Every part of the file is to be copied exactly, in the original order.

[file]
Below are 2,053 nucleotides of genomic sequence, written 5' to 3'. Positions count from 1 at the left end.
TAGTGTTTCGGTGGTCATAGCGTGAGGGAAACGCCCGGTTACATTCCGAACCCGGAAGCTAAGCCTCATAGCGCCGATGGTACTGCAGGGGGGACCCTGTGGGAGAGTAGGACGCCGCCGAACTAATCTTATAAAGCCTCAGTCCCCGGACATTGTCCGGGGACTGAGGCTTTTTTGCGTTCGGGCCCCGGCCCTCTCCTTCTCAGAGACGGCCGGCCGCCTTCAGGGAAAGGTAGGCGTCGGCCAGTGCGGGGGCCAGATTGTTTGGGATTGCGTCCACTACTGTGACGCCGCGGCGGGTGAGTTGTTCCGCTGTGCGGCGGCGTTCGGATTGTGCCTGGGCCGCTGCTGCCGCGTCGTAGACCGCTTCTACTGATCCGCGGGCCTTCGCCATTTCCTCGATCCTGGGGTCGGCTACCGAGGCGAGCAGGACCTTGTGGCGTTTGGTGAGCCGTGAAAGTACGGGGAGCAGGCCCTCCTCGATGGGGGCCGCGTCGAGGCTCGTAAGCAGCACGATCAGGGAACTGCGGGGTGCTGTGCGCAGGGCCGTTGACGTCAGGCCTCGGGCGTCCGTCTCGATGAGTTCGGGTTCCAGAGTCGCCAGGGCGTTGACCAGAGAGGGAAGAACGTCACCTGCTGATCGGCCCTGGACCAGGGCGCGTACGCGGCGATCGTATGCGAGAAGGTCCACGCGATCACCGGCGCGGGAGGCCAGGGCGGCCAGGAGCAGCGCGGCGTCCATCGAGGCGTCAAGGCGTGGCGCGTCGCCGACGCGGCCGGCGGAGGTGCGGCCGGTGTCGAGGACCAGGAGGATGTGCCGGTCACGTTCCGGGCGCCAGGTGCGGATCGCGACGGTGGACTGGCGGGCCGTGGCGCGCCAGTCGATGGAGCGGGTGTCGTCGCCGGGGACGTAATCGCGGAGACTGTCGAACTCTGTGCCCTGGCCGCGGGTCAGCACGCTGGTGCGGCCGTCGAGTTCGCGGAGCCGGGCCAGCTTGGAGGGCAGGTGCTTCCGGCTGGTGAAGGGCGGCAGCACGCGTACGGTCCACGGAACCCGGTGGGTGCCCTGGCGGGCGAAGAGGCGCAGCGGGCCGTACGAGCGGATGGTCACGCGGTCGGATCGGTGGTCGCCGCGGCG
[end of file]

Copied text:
Below are 2,053 nucleotides of genomic sequence, written 5' to 3'. Positions count from 1 at the left end.
TAGTGTTTCGGTGGTCATAGCGTGAGGGAAACGCCCGGTTACATTCCGAACCCGGAAGCTAAGCCTCATAGCGCCGATGGTACTGCAGGGGGGACCCTGTGGGAGAGTAGGACGCCGCCGAACTAATCTTATAAAGCCTCAGTCCCCGGACATTGTCCGGGGACTGAGGCTTTTTTGCGTTCGGGCCCCGGCCCTCTCCTTCTCAGAGACGGCCGGCCGCCTTCAGGGAAAGGTAGGCGTCGGCCAGTGCGGGGGCCAGATTGTTTGGGATTGCGTCCACTACTGTGACGCCGCGGCGGGTGAGTTGTTCCGCTGTGCGGCGGCGTTCGGATTGTGCCTGGGCCGCTGCTGCCGCGTCGTAGACCGCTTCTACTGATCCGCGGGCCTTCGCCATTTCCTCGATCCTGGGGTCGGCTACCGAGGCGAGCAGGACCTTGTGGCGTTTGGTGAGCCGTGAAAGTACGGGGAGCAGGCCCTCCTCGATGGGGGCCGCGTCGAGGCTCGTAAGCAGCACGATCAGGGAACTGCGGGGTGCTGTGCGCAGGGCCGTTGACGTCAGGCCTCGGGCGTCCGTCTCGATGAGTTCGGGTTCCAGAGTCGCCAGGGCGTTGACCAGAGAGGGAAGAACGTCACCTGCTGATCGGCCCTGGACCAGGGCGCGTACGCGGCGATCGTATGCGAGAAGGTCCACGCGATCACCGGCGCGGGAGGCCAGGGCGGCCAGGAGCAGCGCGGCGTCCATCGAGGCGTCAAGGCGTGGCGCGTCGCCGACGCGGCCGGCGGAGGTGCGGCCGGTGTCGAGGACCAGGAGGATGTGCCGGTCACGTTCCGGGCGCCAGGTGCGGATCGCGACGGTGGACTGGCGGGCCGTGGCGCGCCAGTCGATGGAGCGGGTGTCGTCGCCGGGGACGTAATCGCGGAGACTGTCGAACTCTGTGCCCTGGCCGCGGGTCAGCACGCTGGTGCGGCCGTCGAGTTCGCGGAGCCGGGCCAGCTTGGAGGGCAGGTGCTTCCGGCTGGTGAAGGGCGGCAGCACGCGTACGGTCCACGGAACCCGGTGGGTGCCCTGGCGGGCGAAGAGGCGCAGCGGGCCGTACGAGCGGATGGTCACGCGGTCGGATCGGTGGTCGCCGCGGCG